OK, so I went to a couple of farms.  I didn't buy a half or a quarter of beef, and I figure 34 pounds plus the 8-10 pounds I got at a farm in Lancaster County last week, would get me well into the spring and beyond.  The farm I went to Saturday I would like to write about more extensively, but here's the dollars and cents.  It's twice as expensive as the bulk beef at my co-worker got (about $3.80 per pound).  Still not bad, considering steaks and roasts are well above that.  I bought by the piece, so my cuts were priced accordingly.

I found it interesting that the ground beef I ordered (90% lean) was $3.75 a pound.  The very next day, five local grocery stores were compared in the Harrisburg Patriot-News, because with the addition of a Wegman's in Mechanicsburg, there was newfound competition.  Wegman's, Giant, Weis, Karn's, and Wal-Mart were compared on about 25 items, one of which was 90% lean ground beef.  Two of the stores came in higher than the $3.75 per pound, and the other three were all over $3.00.  In my opinion, the price difference is insignificant when taking into consideration health and other issues.  (I still would like to do some comparison shopping by cut, but my take was that the beef I got was close enough to store prices.)

Quote
What does your research say about living off of protein bars/powder? I don't really do that, but I did last week. Seemed much much better than soft pretzels, frozen lemonade, turkey legs, french fries (there were little McDonald shacks that sold only french fries), Mickey ice cream bars, etc.


More and more, I keep coming back to the "real foods" idea.  If you're buying from a grocery store, buy from the edges (veggies, seafood, meats, fruits), and not from the aisles (processed foods).  I don't have any specific critique of protein bars or powders, but I think that the more we divorce proteins and other elements (basic vitamins, anti-oxidants, and various polyphenols) from their sources, the more we lose some symbiotic value.  Fake eggs don't have the dietary cholestorol or calories of real eggs, but give me real (prefarably pastured) eggs any day: the yolk and white have elements that work together to your health benefit.  Dried eggs and dried milk in processed foods may have free radical effects.

What all goes into that protein bar?  I like short ingredient lists where I know what the heck everything is.  My gut instinct is to forgo protein bars and have an egg and an English muffin instead.  Talking to Farmer Bob on Saturday, he said the same thing I'd read in Nina Planck: eat real food, the kind your grandparents ate.  Mrs. F. said later that our grandparents ate margarine and other processed food, so maybe we have to go back another generation or two.  Point is, protein bars are part of a food industry, geared to making a product it can profit off of by advertising and cutting corners, whereas Grandma wanted to make you a healthy, hearty meal using lessons handed down for generations.  Which path seems better?

And if you think we've come a long way since Grandma's time, you're right.  If you think all of that is progress, look around.  Obesity, heart disease, diabetes, all epidemic problems, worsening over the past 35 years, crisis mode over the past 10.  My new theory is that everything they told us about food was, if not wrong, to be taken with a grain of salt, which isn't necessarily bad for you either.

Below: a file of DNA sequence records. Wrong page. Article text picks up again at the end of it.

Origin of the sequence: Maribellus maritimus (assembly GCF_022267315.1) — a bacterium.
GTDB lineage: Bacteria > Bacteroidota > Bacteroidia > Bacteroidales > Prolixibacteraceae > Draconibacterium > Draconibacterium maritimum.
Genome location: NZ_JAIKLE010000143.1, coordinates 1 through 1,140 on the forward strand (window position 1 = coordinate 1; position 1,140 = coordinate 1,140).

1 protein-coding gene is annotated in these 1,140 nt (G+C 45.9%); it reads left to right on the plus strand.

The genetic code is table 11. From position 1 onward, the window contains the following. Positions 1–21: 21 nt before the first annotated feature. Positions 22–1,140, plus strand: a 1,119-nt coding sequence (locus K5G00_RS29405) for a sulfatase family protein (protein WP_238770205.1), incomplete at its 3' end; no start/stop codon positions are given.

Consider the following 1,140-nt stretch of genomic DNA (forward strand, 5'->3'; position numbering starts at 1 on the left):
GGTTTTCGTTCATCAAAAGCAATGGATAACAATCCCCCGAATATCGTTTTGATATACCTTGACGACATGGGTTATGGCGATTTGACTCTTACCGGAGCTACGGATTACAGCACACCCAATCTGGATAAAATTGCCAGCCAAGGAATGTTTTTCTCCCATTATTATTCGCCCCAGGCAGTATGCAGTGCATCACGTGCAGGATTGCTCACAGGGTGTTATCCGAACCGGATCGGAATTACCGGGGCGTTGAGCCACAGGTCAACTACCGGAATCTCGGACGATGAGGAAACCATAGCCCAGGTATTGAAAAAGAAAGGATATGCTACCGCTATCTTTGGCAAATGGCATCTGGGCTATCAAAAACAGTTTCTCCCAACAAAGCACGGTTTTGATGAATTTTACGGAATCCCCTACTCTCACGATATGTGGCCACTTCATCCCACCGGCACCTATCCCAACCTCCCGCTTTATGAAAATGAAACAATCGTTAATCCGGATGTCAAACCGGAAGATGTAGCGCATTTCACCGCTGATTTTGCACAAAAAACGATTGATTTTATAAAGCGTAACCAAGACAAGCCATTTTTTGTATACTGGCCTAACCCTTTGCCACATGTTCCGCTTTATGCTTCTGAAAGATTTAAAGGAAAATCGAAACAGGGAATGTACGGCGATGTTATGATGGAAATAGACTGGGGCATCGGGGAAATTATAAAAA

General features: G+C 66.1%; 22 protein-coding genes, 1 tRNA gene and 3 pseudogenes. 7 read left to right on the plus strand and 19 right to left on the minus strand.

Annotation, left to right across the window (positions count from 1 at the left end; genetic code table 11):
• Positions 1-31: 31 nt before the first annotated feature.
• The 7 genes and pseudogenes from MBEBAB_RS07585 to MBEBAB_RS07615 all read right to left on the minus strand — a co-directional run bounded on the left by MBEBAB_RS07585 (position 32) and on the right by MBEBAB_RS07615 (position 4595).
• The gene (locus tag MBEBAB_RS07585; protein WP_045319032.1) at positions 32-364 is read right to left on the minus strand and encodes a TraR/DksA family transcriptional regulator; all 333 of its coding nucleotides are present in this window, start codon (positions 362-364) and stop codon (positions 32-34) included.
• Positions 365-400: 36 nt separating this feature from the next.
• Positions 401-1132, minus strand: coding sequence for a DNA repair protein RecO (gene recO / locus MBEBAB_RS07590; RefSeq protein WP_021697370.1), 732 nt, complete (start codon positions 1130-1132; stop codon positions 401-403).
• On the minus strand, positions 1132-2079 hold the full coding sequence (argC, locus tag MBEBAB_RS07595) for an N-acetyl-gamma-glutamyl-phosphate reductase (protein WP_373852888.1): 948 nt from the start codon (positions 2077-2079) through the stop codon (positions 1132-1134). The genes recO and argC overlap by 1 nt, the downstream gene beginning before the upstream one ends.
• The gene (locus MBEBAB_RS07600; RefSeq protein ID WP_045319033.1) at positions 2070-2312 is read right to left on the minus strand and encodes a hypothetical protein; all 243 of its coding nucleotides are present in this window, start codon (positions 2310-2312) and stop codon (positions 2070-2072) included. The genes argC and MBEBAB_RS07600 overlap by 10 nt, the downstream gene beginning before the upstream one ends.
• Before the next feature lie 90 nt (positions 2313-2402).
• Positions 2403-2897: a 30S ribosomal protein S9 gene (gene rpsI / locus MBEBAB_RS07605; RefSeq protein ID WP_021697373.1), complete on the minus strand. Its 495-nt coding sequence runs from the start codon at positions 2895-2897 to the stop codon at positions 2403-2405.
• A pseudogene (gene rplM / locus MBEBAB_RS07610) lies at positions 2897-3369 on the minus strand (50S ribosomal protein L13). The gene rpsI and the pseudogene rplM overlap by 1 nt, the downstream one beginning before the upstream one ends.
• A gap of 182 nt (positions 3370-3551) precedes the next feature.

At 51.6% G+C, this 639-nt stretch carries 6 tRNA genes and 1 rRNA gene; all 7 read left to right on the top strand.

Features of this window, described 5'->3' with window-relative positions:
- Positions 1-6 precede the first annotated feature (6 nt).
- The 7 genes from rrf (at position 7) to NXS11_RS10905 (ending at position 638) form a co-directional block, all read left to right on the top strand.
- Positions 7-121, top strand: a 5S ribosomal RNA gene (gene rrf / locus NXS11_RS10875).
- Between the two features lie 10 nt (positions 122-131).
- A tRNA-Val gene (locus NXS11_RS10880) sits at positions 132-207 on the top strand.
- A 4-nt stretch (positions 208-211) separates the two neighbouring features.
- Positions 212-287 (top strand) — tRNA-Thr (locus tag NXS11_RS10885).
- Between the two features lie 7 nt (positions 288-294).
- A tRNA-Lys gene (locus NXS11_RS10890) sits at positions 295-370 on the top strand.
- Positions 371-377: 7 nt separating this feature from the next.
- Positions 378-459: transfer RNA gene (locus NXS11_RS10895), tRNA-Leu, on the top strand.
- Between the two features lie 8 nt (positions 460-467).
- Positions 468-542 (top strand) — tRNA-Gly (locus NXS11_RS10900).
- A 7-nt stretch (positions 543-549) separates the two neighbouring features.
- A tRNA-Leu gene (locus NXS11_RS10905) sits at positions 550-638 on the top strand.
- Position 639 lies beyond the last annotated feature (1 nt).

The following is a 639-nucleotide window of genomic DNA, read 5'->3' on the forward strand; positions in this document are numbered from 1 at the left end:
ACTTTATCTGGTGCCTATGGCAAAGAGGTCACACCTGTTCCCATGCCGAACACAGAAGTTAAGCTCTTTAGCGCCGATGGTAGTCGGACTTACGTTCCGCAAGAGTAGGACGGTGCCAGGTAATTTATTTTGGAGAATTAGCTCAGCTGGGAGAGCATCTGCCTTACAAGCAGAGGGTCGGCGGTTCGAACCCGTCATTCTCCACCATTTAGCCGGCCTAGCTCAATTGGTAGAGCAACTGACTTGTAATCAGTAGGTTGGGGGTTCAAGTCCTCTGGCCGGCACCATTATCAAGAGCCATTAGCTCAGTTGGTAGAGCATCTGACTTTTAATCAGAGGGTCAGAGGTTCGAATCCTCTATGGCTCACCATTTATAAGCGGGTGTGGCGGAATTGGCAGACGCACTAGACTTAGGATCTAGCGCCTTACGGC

Soft pretzels?  Processed flour, portion size.  Pass.  Frozen lemonade?  High fructose corn syrup, artificial additives for color and flavor.  Pass.  Turkey legs?  Maybe not terrible, except for the issues with raising them in a CAFO.  That, and preparation issues.  Pass.  French fries?  Free radicals associated with frying and overheating oils, portion size.  Pass.  Ice cream bars?  Just about everything is wrong there, most likely.  Pass.  So is a protein bar an OK substitute?  Well, all things considered, maybe so.  Maybe natural foods like trail mix, raisins, nuts, etc. would be better and compact.
 
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Finnegans Wake
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« Reply #6 on: Oct 15, 2007 at 14:46 »

This is the guy I got my freezer beef from.  Spent the whole afternoon at his ranch, got a tour and a lot of interesting info.  Haven't read the whole article, but Bob was a character, and it was beautiful country.
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pensodyssey
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« Reply #7 on: Oct 15, 2007 at 15:33 »

Finny spent the weekend on a ranch checking out the beef.  Did they make you wear chaps?
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Finnegans Wake
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« Reply #8 on: Oct 15, 2007 at 15:41 »

 
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Finnegans Wake
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« Reply #9 on: Oct 19, 2007 at 15:35 »

This week will be my third visit to a different farm, this time to source chicken, eggs, raw milk, raw milk cheese, and possibly pork.  Also, I think they're doing turkey orders for Thanksgiving.  Hoping to get some writeups together for anyone interested.  

Can't get much fresher, folks, or better ingredients.  No hormones, antibiotics, preservatives; sane husbandry practices and healthful diets; meat and eggs with nutrition that tests far better than industrial.  Tomorrow's farm, from the Eat Wild site: